1 Cor. 15:1-2 (ESV)
Now I would remind you, brothers, of the gospel I preached to you, which you received, in which you stand,  and by which you are being saved, if you hold fast to the word I preached to you— unless you believed in vain.
Paul here returns to the gospel in a penultimate conclusion to his letter. In chapter 16 the doctrinal emphasis of his letter will change to a discourse concerning upcoming practical matters, of which we can still glean plenty of doctrinal instruction.
I am somewhat perplexed by this otherwise adequate translation. Translation is always difficult, especially when you are trying to make use of good English grammar. Verse two is the more problematic. It translates “if you hold fast to the word I preached to you.” But the Greek would more specifically read “and by which you are being saved, in the word I gospelized (preached) to you, if you hold fast to it.” (I like this word gospelized. It puts the importance of preaching not in the law, but in the gospel. Paul doesn’t use the word Keirusw, normally translated preach, but instead he verbs the noun gospel.) Cutting hairs, I know. But I like how Paul emphasizes that the Gospel is a word that saves. We don’t save ourselves by believing it. Faith is a gift from God, through which we hold fast to the word of the Gospel, the word Paul preached to the Corinthians, the word of the death of Christ for our sins, and His resurrection.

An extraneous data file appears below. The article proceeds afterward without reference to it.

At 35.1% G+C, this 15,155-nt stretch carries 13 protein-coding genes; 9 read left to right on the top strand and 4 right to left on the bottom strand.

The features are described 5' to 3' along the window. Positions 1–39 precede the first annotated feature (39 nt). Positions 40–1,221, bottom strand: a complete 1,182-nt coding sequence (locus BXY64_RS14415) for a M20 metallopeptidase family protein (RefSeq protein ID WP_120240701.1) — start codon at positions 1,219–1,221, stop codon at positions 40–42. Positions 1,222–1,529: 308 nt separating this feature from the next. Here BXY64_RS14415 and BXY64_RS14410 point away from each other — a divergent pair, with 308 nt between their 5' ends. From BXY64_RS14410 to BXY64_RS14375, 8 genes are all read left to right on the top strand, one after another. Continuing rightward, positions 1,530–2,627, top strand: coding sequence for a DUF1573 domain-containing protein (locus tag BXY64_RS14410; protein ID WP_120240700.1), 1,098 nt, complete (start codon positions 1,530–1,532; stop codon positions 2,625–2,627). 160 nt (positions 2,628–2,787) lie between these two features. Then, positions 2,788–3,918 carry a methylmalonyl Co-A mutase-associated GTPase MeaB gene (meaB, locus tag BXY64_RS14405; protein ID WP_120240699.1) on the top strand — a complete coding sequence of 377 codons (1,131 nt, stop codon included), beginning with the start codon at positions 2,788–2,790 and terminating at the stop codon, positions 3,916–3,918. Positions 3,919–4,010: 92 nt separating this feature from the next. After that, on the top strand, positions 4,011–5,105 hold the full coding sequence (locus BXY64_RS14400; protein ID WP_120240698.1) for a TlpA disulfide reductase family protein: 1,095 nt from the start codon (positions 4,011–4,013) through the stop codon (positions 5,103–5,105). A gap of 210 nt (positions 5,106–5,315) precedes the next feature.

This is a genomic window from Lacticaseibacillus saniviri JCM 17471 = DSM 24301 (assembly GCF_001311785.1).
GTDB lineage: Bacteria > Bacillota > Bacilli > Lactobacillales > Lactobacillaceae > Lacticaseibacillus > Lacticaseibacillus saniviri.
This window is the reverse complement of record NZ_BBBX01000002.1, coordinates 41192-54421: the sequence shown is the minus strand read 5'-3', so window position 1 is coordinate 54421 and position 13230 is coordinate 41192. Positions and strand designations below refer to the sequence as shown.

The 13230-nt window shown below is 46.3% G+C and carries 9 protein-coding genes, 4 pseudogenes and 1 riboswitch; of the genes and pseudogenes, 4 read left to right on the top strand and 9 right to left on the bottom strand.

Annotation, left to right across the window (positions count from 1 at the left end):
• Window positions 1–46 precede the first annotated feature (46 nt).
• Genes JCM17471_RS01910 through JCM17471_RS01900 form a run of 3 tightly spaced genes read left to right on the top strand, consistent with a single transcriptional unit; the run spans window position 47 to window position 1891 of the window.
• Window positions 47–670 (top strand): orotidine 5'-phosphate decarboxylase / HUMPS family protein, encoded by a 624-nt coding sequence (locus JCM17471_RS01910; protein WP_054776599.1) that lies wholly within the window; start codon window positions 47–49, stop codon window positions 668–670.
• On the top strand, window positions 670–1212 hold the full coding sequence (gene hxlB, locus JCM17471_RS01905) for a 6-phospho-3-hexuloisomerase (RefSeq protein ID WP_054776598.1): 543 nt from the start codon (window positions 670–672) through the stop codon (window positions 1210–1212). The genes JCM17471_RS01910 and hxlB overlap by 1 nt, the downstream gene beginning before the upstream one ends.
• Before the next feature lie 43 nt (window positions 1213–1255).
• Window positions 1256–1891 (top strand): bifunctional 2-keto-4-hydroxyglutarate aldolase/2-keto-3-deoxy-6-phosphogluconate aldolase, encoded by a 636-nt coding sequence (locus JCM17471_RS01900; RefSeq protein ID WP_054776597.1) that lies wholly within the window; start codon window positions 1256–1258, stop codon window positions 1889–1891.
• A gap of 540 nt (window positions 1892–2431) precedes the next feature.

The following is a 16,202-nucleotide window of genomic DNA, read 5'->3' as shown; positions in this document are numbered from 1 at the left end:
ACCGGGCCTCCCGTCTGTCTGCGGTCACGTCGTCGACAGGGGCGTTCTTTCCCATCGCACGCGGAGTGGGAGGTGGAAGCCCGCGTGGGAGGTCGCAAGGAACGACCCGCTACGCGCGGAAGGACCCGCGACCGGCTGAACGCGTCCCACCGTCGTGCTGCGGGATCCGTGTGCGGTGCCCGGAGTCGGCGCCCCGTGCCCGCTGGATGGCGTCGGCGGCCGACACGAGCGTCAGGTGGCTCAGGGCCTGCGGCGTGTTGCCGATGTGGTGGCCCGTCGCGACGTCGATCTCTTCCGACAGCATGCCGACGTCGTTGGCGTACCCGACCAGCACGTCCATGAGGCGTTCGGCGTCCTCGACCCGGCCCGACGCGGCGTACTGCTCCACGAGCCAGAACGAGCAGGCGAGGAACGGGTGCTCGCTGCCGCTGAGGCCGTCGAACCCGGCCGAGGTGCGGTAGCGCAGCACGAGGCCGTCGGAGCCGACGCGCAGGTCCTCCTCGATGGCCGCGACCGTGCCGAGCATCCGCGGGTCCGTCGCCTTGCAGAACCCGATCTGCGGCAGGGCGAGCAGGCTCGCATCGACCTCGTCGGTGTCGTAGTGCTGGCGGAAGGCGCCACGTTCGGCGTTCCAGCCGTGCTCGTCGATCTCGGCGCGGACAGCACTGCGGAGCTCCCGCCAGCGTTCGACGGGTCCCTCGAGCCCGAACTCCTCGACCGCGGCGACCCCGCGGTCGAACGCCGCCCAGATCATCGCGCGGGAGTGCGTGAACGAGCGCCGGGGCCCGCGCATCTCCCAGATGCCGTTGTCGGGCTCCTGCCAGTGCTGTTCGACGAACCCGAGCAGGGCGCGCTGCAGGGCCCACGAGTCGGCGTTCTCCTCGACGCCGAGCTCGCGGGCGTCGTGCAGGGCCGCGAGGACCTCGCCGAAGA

“Unless you have believed in vain.” It is possible to lose faith. It is possible to lose sight of the Gospel. This is why Paul wants to reiterate it. Putting the Gospel at the end of his discourse, he allows it to trump, if you will, all the law that has preceded in his doctrinal discourse. Paul has weaved law and gospel throughout the letter. No doubt, by the end of reading the fourteenth chapter, the Corinthian congregation is at the edge of despair for having all their sin exposed. They now see that much of what they were doing was not the good they thought, but rather evil in the sight of the Lord. He wants to comfort them. He will challenge the disbelief of some now, but in doing so he redirects them to the gospel, which is the comfort of Christians. He redirects them to the hope of the resurrection, and justification by faith alone, the article of faith upon which the Church stands or falls. He doesn’t want their faith in the gospel to be lost, to be something in the past. If we have believed in the gospel in the past, but no longer, we have believed in vain. Our past faith cannot save us. This is why we constantly return to church to hear the Gospel, be reinforced, and be strengthened in faith partaking of the Lord’s Supper for the forgiveness of sins. In this way we keep the gospel before us, so that it doesn’t get choked out by the weeds, the toil of this world.